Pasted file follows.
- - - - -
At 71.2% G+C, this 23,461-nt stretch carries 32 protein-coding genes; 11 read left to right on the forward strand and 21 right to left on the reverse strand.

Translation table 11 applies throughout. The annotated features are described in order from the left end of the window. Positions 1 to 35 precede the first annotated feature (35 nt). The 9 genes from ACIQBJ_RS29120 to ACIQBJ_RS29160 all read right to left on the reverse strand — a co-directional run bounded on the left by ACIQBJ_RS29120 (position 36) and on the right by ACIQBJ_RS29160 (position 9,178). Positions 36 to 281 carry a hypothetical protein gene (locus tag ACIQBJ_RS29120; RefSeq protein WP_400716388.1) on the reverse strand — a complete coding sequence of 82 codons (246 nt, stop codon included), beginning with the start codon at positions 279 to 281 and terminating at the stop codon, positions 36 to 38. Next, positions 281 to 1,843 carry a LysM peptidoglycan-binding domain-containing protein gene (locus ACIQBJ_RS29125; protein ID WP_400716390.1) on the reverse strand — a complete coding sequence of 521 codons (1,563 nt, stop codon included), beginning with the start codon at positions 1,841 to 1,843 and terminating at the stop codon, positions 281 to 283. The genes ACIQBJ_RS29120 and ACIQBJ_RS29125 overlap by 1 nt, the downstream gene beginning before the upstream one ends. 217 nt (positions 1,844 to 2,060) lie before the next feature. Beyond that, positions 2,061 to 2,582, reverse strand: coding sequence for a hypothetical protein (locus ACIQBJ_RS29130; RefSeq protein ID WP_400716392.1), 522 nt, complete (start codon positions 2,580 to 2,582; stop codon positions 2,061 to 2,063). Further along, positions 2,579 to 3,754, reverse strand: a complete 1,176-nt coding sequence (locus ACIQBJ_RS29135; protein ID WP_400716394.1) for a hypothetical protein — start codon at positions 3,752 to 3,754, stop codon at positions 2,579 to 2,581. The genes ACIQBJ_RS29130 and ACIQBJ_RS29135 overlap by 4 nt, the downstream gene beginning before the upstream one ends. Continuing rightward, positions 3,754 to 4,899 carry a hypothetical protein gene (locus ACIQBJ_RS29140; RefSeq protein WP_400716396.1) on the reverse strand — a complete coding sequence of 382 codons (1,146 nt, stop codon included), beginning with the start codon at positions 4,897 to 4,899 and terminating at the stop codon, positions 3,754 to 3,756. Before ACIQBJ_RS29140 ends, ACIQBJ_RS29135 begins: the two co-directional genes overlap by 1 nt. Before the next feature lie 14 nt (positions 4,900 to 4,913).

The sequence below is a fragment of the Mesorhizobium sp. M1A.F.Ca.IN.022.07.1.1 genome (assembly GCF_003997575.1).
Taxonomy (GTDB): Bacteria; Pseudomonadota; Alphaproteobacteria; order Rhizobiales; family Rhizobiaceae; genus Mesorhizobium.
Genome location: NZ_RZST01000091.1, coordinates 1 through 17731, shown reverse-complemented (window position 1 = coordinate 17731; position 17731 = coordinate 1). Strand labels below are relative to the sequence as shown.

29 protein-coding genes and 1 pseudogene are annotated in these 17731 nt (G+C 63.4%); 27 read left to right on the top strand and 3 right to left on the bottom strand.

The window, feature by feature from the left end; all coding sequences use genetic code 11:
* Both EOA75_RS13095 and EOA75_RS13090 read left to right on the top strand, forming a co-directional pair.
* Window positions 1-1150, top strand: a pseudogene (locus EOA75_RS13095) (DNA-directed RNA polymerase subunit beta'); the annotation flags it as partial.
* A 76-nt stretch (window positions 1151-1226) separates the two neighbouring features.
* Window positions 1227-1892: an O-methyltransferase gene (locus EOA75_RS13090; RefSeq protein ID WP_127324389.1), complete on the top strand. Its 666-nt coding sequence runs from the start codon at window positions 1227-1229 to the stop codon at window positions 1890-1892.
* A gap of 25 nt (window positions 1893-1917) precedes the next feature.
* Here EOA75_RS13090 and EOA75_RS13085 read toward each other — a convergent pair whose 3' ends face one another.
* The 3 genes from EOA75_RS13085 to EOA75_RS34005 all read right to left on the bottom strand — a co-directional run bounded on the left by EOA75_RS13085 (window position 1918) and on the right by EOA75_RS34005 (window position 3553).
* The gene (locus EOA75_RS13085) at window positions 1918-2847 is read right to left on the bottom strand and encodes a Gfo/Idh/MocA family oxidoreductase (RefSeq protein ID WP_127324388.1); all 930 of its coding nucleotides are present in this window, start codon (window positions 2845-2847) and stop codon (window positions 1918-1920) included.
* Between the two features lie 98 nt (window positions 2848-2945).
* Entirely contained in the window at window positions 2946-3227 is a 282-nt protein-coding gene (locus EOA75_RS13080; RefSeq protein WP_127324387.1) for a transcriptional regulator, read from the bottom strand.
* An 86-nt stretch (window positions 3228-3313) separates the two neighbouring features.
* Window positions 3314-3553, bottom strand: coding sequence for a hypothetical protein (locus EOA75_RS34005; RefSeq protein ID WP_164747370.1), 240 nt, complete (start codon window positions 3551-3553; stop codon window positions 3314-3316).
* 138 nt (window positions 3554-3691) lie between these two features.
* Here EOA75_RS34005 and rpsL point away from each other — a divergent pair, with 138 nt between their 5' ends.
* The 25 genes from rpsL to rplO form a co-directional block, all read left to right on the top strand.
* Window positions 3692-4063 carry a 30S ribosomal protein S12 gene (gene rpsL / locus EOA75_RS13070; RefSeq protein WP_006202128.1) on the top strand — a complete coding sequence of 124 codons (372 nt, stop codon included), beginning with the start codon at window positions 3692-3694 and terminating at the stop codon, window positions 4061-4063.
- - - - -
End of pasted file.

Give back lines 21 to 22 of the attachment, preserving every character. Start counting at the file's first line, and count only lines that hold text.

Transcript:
* Here EOA75_RS34005 and rpsL point away from each other — a divergent pair, with 138 nt between their 5' ends.
* The 25 genes from rpsL to rplO form a co-directional block, all read left to right on the top strand.